Several days ago I began this series as an addendum or in follow up to an article that I wrote, Living with a Disability — Go and Make it a Good Day. I began this series because in my experience I found that I could not begin to Go and Make it a Good Day until I addressed what kept me from being able to Go and Make it a Good Day. Per your information, each part of the series builds upon the previous parts of the series and each part of the series is connected to the series as a whole.
That is why I suggest that each of the previous parts be read for context.
I hope you are benefiting from my experience, strength and hope. Please let me know if the content of the series is helping you. Thank you.
Hello and welcome back to Second Chance to Live. I am happy to see that you decided to stop by and visit with me. Several days ago I introduced a series, Living with a Disability — Go and Make it a Good Day. Over the past several days I have begun to speak about the first part of the grieving process. I then went on share how I came to the awareness that I needed to confront my denial. In today’s article I will continue to share what I discovered about the insidious nature of denial.
When I decided to confront denial, I became aware of how much my life had been infected by the lies that denial told me — on a regular basis. As I examined the specific lies that denial told me — to keep me from the truth — I experienced spiritual awakenings. One of these spiritual awakenings revealed that denial had been acting as a door — in that denial denied access to unwanted thoughts and feelings that would seek to show me my reality. In effect, the voice of denial would discount, minimize and marginalize the relevance and validity of my thoughts and feelings. Denial would also shame me for having those thoughts and feelings.
In essence, denial imposed a code of avoidance to mask what needed to be addressed. Denial operated in such a way through shame to actively silence my reality. Shame became as it were a haze that blinded and proactively discouraged me from challenging denial’s deception. Denial also sought to discredit my reality by ridicule and fear. Ridicule disparaged the importance of my reality while fear kept me feeling isolated, alienated and abandoned.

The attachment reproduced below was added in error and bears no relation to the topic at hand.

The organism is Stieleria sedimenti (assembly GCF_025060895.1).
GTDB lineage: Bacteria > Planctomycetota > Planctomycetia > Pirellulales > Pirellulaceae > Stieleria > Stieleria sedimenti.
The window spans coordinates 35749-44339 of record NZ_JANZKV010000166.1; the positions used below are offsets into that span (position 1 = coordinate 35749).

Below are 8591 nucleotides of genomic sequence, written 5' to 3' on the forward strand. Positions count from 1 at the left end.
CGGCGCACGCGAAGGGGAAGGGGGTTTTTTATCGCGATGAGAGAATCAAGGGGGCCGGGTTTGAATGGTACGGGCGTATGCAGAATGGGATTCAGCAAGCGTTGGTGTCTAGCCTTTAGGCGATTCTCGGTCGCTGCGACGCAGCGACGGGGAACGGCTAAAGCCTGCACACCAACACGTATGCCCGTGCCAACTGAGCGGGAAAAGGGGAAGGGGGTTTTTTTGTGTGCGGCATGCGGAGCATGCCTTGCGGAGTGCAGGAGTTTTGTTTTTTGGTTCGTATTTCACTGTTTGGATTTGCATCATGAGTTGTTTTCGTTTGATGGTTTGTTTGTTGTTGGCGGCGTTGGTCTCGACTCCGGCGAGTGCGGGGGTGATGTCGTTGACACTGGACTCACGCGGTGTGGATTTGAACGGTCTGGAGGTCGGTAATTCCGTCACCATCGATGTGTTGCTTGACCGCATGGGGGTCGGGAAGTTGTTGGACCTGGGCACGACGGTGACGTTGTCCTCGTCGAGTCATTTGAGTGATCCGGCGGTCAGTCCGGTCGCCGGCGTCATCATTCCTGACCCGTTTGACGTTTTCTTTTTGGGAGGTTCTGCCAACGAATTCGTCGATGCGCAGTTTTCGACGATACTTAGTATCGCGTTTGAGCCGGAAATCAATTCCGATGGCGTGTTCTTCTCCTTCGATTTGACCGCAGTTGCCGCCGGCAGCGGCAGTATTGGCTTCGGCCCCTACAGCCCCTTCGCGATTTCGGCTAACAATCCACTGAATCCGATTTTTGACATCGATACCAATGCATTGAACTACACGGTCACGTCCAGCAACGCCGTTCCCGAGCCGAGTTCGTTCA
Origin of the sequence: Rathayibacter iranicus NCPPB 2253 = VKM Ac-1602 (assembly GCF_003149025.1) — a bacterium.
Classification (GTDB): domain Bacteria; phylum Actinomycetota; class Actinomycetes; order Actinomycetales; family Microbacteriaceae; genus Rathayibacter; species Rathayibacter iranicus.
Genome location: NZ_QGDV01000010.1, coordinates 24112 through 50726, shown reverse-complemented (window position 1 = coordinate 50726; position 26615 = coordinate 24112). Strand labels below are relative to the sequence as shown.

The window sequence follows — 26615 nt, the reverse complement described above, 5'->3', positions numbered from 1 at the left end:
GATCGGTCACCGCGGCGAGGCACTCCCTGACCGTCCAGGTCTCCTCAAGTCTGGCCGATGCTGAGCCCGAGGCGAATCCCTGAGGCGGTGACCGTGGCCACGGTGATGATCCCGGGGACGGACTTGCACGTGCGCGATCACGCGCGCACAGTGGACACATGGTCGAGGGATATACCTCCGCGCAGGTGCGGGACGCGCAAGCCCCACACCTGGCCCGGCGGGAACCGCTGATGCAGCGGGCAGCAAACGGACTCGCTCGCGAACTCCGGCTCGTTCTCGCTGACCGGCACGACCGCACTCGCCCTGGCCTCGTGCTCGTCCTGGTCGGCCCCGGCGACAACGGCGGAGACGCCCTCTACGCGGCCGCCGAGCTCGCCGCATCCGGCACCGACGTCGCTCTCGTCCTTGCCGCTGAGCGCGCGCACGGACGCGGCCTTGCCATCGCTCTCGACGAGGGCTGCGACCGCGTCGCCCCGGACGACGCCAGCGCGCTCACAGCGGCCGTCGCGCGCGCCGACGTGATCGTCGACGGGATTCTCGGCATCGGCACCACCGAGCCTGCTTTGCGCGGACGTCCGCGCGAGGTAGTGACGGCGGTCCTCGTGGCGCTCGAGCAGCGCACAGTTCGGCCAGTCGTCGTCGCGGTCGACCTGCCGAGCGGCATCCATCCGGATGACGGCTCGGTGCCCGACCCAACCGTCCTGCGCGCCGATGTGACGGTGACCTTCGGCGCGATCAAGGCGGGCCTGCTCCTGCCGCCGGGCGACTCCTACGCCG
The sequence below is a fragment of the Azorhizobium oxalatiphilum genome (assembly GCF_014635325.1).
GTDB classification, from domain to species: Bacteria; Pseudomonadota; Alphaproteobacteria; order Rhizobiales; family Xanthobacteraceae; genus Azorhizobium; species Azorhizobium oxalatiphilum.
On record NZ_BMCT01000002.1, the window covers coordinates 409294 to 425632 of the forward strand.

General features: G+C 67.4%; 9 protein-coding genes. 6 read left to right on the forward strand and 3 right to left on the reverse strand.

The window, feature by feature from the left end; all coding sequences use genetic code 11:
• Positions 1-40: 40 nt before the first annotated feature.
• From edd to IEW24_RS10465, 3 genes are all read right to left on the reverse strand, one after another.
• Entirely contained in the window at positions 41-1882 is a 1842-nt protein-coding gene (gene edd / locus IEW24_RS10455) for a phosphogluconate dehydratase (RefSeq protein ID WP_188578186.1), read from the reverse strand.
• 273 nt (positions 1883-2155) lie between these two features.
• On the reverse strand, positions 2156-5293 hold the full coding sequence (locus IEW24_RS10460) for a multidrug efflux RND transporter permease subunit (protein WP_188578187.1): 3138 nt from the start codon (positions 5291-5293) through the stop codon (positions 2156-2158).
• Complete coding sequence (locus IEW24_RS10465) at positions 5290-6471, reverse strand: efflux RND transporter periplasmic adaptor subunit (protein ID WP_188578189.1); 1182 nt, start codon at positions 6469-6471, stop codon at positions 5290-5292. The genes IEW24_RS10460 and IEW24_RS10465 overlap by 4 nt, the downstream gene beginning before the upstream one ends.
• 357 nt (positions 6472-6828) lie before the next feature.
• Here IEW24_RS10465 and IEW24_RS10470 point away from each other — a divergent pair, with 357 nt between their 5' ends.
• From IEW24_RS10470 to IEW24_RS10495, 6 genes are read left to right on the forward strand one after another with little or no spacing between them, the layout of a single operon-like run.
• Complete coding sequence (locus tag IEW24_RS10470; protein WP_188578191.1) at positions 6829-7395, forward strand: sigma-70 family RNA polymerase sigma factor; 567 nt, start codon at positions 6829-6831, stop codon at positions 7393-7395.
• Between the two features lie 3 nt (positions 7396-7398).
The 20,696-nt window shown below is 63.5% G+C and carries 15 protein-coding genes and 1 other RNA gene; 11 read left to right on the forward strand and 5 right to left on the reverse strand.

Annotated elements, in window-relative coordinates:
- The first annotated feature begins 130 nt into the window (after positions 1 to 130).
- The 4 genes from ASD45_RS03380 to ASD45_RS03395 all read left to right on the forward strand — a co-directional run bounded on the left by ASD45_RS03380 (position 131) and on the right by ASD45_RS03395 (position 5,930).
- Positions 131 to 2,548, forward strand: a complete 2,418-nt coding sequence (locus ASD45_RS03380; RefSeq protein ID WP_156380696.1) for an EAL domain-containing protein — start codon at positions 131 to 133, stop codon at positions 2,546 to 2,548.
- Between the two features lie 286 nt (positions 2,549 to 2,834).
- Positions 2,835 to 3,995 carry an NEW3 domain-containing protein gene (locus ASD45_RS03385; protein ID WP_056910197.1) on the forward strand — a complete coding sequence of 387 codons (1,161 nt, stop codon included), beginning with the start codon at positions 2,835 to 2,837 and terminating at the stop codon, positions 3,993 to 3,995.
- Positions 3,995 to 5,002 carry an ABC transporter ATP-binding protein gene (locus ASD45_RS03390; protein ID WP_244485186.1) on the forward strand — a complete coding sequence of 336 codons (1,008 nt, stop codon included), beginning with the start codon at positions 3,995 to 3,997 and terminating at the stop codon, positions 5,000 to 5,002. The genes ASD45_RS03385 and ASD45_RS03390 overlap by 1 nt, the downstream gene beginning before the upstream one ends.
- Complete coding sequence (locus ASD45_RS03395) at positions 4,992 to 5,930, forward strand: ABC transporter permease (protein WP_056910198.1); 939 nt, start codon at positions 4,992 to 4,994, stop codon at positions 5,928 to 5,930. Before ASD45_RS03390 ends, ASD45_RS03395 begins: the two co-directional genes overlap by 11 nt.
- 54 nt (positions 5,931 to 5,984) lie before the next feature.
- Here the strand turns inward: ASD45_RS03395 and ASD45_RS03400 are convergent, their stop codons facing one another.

Because I was led to believe that I did not just make mistakes, but that I was a mistake I remained in denial. For many years I sought to justify my worth and value through people pleasing, approval seeking and mind reading. I attempted to do more to be enough. When these strategies failed I sought to discard parts of myself that I found to be displeasing to my family, friends, teachers, schoolmates, employers and coworkers in an attempt to prove that I was not a mistake. Slowly– but progressively — denial stole bits and pieces of my reality. In the process of discarding parts of my reality, I discarded parts of myself.
Through my growing awareness, I found myself becoming increasingly angry. I was angry at myself, angry at other people and angry at my reality. I was angry at my deficits and limitations — even though I still had not come to terms with the impact that those deficits and limitations were having upon my life. I was angry at the notion that I had a disability and that disability constantly seemed to get in my way. I was angry because I had been unable to defeat denial’s message — that I was inadequate. I was angry at myself because no matter how hard I tried to be successful I could not do enough to be enough.
At a root level — I now realize — I was angry at denial because I was afraid. I was afraid because I did not know how to live beyond the confines that denial set for me.
Please read Part 6 for context. Thank you.
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